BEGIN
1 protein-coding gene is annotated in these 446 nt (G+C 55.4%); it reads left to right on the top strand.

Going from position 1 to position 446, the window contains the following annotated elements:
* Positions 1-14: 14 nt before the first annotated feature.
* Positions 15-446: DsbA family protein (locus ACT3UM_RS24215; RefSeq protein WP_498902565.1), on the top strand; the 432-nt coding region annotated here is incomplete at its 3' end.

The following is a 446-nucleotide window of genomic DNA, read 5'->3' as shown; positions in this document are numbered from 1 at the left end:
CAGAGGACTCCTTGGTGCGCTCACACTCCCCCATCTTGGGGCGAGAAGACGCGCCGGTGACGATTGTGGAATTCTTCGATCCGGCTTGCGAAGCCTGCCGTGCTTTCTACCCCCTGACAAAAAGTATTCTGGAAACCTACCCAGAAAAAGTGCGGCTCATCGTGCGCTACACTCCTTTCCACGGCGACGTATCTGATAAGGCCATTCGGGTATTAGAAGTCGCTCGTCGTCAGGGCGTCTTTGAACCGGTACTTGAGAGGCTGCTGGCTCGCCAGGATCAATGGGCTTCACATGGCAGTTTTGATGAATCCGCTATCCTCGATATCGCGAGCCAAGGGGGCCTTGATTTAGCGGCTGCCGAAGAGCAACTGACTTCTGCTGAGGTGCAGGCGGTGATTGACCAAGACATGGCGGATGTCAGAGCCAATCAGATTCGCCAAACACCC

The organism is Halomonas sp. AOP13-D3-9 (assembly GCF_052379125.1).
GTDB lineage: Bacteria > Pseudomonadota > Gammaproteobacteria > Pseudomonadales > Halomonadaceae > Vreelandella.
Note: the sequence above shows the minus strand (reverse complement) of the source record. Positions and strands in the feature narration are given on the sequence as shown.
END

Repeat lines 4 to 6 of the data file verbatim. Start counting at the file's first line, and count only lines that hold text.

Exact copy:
* Positions 15-446: DsbA family protein (locus ACT3UM_RS24215; RefSeq protein WP_498902565.1), on the top strand; the 432-nt coding region annotated here is incomplete at its 3' end.

The following is a 446-nucleotide window of genomic DNA, read 5'->3' as shown; positions in this document are numbered from 1 at the left end:
CAGAGGACTCCTTGGTGCGCTCACACTCCCCCATCTTGGGGCGAGAAGACGCGCCGGTGACGATTGTGGAATTCTTCGATCCGGCTTGCGAAGCCTGCCGTGCTTTCTACCCCCTGACAAAAAGTATTCTGGAAACCTACCCAGAAAAAGTGCGGCTCATCGTGCGCTACACTCCTTTCCACGGCGACGTATCTGATAAGGCCATTCGGGTATTAGAAGTCGCTCGTCGTCAGGGCGTCTTTGAACCGGTACTTGAGAGGCTGCTGGCTCGCCAGGATCAATGGGCTTCACATGGCAGTTTTGATGAATCCGCTATCCTCGATATCGCGAGCCAAGGGGGCCTTGATTTAGCGGCTGCCGAAGAGCAACTGACTTCTGCTGAGGTGCAGGCGGTGATTGACCAAGACATGGCGGATGTCAGAGCCAATCAGATTCGCCAAACACCC